Light (an Ars Poetica)

for Basquiat, Wylie Dufresne, Bob Viscusi, Trish Hicks

We all do the same ol’ same ol’ same. 
(Some don’t.) Basquiat
Dubbed it SAMO©. The buildings made
Of bricks the poems about poetry.
Viscusi said the hyphenated can’t stop yapping
About Nonna, gravy, the Old Country.
At St. John’s Rec Center, all the fathers
Are missing poems and all the poems are missing
Fathers. When the sun dies, so do the birds 
And the trees fall fast as a butcher’s knife.
So I don’t eat food anymore, I eat light.
The saying goes: you can tell a good chef
By how he cooks an egg. What is the saying
For poets? When Wylie Dufresne 
Cooks eggs, they come out cubed.       
When Jean-Michel paints eggs, Joe’s red eyes
Are in the skillet. SAMO© left his darkness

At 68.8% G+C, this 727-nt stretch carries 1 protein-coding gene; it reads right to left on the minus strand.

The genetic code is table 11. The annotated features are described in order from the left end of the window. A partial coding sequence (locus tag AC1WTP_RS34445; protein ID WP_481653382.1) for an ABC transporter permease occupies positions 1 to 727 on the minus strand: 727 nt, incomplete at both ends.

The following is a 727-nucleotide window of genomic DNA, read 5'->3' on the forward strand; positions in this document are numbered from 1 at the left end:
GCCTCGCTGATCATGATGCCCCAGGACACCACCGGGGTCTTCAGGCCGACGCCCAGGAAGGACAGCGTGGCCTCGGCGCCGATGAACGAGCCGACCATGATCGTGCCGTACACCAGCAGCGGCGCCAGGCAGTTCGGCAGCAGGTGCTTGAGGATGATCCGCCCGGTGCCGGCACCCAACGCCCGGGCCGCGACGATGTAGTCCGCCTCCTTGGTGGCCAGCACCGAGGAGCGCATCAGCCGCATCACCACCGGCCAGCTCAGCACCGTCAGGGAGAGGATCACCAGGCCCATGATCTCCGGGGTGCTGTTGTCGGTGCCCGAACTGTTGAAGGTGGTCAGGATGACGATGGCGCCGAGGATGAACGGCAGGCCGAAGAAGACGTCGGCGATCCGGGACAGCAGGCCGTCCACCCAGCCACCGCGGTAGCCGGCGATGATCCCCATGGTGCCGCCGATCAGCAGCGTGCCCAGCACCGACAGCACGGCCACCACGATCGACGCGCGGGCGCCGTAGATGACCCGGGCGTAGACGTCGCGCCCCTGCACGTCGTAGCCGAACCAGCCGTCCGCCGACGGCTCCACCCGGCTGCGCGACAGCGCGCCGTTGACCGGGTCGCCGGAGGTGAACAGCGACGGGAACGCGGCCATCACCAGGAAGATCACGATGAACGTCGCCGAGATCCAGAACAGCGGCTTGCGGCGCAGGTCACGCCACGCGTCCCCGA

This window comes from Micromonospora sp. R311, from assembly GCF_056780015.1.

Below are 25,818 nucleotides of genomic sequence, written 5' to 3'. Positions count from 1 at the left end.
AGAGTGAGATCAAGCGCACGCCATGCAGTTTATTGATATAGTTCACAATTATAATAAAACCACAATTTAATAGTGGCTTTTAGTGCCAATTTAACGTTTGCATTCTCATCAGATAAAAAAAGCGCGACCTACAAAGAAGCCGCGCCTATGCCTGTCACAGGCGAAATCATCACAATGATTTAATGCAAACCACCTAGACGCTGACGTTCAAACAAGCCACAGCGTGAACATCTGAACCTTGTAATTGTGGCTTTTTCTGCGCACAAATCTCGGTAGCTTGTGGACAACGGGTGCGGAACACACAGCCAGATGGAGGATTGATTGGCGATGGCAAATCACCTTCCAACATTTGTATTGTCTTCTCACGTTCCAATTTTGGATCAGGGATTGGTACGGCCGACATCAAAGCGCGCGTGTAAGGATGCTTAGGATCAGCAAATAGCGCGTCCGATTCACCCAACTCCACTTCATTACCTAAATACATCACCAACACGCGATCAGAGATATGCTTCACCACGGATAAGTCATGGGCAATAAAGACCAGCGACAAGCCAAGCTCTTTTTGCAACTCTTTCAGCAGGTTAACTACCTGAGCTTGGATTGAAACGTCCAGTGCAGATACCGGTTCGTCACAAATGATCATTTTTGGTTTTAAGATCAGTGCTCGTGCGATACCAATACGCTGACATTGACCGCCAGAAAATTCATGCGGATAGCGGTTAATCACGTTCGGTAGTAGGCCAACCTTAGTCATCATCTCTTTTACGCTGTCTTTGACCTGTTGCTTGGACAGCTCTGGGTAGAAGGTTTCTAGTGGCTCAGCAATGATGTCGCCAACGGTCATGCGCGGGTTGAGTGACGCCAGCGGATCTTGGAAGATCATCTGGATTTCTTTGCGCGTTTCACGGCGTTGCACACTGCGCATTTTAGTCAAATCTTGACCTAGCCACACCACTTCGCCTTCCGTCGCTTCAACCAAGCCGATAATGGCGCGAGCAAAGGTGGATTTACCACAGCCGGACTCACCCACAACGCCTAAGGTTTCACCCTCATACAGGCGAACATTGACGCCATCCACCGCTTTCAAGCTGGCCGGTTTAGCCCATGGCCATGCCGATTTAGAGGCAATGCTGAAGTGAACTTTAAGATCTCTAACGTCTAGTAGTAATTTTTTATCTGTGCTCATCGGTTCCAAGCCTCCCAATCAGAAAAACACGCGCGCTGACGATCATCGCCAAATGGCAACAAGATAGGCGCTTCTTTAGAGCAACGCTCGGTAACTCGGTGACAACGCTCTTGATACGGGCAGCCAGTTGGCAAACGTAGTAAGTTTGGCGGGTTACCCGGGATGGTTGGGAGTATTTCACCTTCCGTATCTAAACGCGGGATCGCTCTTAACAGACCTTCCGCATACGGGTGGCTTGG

At the speed of light… 
But who is The Truth, The Light?  
We don’t discuss these things in our family, 
And my mother 
Thinks I’m perfect. We’ve mastered burying 
The dark stuff deep inside. Mom breathes smoke 
To keep it at bay, I eat light, a stack of pancakes: 
A stack of light—coffee, juice, Gatorade: 
A mug, a glass, a bottle of light—spaghetti 
With meatballs: strings of light with ornaments of light.


Deep in the Boogie Down—
	the bassinet of the boom bap
	where the trinity is The Treacherous Three,

English is the third language
	behind Bronx and Puerto Rican,
		and I was nervous

because I only speak Catholic school
	and I'm a Red Sox fan.  

I'm just a student of KRS-1, not a son,

on a train fourteen stops beyond my comfort
	zone hiding behind headphones coughing
		bass, and a backpack full of lyrics:

Notorious B.I.G., Rakim, Perdomo,
Run DMC, Brooks, wanting to be real cool,

wanting to be their "dawg"—
	but feeling like a mailman,
		another Elvis

to the students I will lead 
	through a workshop in a language

		I itch to get my rusted cavities around.